As dementia begins to rob an already private and absentminded man of his memories, Michael becomes set on reconstructing his father’s childhood from recordings, news articles, and his father’s own accounts, in a journey to understand what had crafted his father into the man he is, and how that has formed Michael himself.
The Witches of St Petersburg’s Imogen Edwards-Jones talks about the making of her new novel, the real characters behind the book, her research, historical fiction in general, and lots more.
All of the micros in this collection could be described as “on the verge of vanishing.” But thinking about this specific set of stories related to disappearing, especially Cooper’s, leads me to wonder why we’re drawn to this particular form, especially now. Forget the Internet and the short-attention span argument for a moment. What if the desire for the micro and flash fiction is born of a last-ditch effort to get in and get out, while we can?
Despite its often bleak outlook, Normal People is a hopeful book, and though the trajectory of Connell and Marianne is often painful at times, intellect and emotion pulling in opposite direction, Normal People is a powerful read that not only provides insight into the young, modern mind, but also which provides a classic thematic in a modernistic, tight and compelling format.
The clock dance in Anne Tyler’s new novel originates with three pre-teen girls who line up behind each other and move their arms like the hands of a clock. Time flies; life is short, too short to be stalled in a negative pattern left over from childhood, especially if you are sixty-one years old, as is the protagonist, Willa.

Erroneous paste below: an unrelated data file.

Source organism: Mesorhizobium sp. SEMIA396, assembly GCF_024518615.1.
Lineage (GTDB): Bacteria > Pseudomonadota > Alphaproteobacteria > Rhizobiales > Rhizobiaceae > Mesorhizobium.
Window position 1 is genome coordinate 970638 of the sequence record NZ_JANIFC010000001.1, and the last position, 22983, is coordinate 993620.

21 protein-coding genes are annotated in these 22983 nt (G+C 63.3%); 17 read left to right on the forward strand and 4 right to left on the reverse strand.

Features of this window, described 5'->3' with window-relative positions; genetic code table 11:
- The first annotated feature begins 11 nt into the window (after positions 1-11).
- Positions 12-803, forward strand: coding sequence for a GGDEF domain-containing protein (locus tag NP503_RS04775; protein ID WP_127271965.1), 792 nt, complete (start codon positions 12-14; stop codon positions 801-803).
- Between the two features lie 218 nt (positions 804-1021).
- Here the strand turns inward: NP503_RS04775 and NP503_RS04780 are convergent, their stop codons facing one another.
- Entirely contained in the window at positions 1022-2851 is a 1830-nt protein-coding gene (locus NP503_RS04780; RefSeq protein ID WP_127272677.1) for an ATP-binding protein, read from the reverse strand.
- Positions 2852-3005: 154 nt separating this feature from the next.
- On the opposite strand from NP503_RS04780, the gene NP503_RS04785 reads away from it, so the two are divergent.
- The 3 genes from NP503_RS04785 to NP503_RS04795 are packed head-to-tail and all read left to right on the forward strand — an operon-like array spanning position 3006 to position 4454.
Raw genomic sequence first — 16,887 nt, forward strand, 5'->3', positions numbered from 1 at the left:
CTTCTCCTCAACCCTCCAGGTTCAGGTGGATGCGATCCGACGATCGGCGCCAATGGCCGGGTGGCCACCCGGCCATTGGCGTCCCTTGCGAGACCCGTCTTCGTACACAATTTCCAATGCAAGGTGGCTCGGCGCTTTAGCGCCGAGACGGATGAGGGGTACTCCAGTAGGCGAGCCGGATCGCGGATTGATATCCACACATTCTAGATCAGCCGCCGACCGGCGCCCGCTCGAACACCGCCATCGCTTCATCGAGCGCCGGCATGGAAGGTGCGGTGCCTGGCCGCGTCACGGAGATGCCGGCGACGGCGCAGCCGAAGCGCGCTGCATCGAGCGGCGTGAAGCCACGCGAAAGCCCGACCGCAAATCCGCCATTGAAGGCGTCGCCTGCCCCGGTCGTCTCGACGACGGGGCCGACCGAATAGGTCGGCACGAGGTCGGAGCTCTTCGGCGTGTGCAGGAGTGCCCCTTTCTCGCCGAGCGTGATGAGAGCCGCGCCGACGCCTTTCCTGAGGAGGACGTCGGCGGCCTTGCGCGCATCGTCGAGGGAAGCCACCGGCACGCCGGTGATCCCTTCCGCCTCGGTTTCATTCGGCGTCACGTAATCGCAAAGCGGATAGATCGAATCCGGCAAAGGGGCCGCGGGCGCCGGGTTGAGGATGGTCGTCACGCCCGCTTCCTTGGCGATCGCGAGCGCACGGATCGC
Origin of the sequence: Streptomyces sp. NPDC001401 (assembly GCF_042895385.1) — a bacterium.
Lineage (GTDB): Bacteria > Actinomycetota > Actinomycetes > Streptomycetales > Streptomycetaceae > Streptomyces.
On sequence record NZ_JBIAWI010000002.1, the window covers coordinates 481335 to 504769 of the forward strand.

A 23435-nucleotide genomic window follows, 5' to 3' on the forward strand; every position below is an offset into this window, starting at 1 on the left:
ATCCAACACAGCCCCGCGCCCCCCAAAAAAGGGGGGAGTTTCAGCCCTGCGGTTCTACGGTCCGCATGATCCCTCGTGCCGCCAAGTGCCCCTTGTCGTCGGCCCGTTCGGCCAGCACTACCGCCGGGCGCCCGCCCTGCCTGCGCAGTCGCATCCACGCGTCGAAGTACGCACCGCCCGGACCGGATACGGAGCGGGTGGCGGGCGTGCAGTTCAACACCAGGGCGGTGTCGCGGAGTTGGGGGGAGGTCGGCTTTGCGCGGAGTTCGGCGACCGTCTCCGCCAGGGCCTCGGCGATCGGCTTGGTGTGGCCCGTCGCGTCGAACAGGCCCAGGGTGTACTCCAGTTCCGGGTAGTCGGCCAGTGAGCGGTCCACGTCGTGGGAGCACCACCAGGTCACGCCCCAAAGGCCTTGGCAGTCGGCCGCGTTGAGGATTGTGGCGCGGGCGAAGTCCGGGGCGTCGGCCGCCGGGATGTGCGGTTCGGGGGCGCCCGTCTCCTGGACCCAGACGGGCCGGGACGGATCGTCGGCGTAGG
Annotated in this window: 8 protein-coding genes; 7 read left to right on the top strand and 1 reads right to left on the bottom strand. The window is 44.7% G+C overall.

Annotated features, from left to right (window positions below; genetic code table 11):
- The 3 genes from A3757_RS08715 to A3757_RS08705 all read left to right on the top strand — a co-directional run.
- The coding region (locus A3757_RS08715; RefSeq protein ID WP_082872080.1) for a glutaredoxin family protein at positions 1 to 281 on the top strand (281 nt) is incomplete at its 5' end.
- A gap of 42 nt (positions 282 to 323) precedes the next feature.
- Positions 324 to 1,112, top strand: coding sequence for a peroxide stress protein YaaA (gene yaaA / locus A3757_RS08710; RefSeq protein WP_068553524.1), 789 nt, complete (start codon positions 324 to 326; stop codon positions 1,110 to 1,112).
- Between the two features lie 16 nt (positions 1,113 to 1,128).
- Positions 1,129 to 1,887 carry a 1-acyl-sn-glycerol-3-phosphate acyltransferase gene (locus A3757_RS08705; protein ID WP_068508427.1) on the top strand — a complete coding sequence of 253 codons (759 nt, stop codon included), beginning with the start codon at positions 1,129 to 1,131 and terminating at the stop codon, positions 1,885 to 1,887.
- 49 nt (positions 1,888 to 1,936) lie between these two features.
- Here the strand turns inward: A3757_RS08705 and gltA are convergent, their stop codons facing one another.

Lyrical and solemn, The Shades underscores the sense of meaninglessness that follows the death of a family member. Through its piecemeal narration that takes readers through various perspectives, the novel’s characters never quite seem to move past what has happened—instead, it is as though they swim eternally in their own fear of death.
Bridge of Clay is a beautiful, complex book full of subtlety, metaphor, and human connection. It’s a story of many things, not just a child’s attempt to document the loss and redemption of his family, though that is the driving plot line. It’s also about the nature and power of language and to that extent there is a meta-fictional quality to the work.
In some ways, Do the Wrong Thing is a metafictional novel (memoir? meditation? remembered dream?) par excellence, for it contains deliberate errors, metatextual tags, lists and poems, plus the occasional illustration.
The first third of A Thing of the Moment is by far the most successful part of the novel. Its gradual unfolding of the children’s individual lives is compelling and increasingly disturbing, particularly Isabella’s bizarre and horrifying family. Injustice, unfairness, evil – seen through the eyes of a child, these things have an existential weight and determining force that can distort a life forever.
A Biography of a Chance Miracle is a collection of stories that appear unnoteworthy at first glance, but swell and fill the imagination as one reads them. The final twist is both perfectly surreal and perfectly logical in a book whose hero’s stubborn faith—in herself, if nothing else—is nothing short of magic.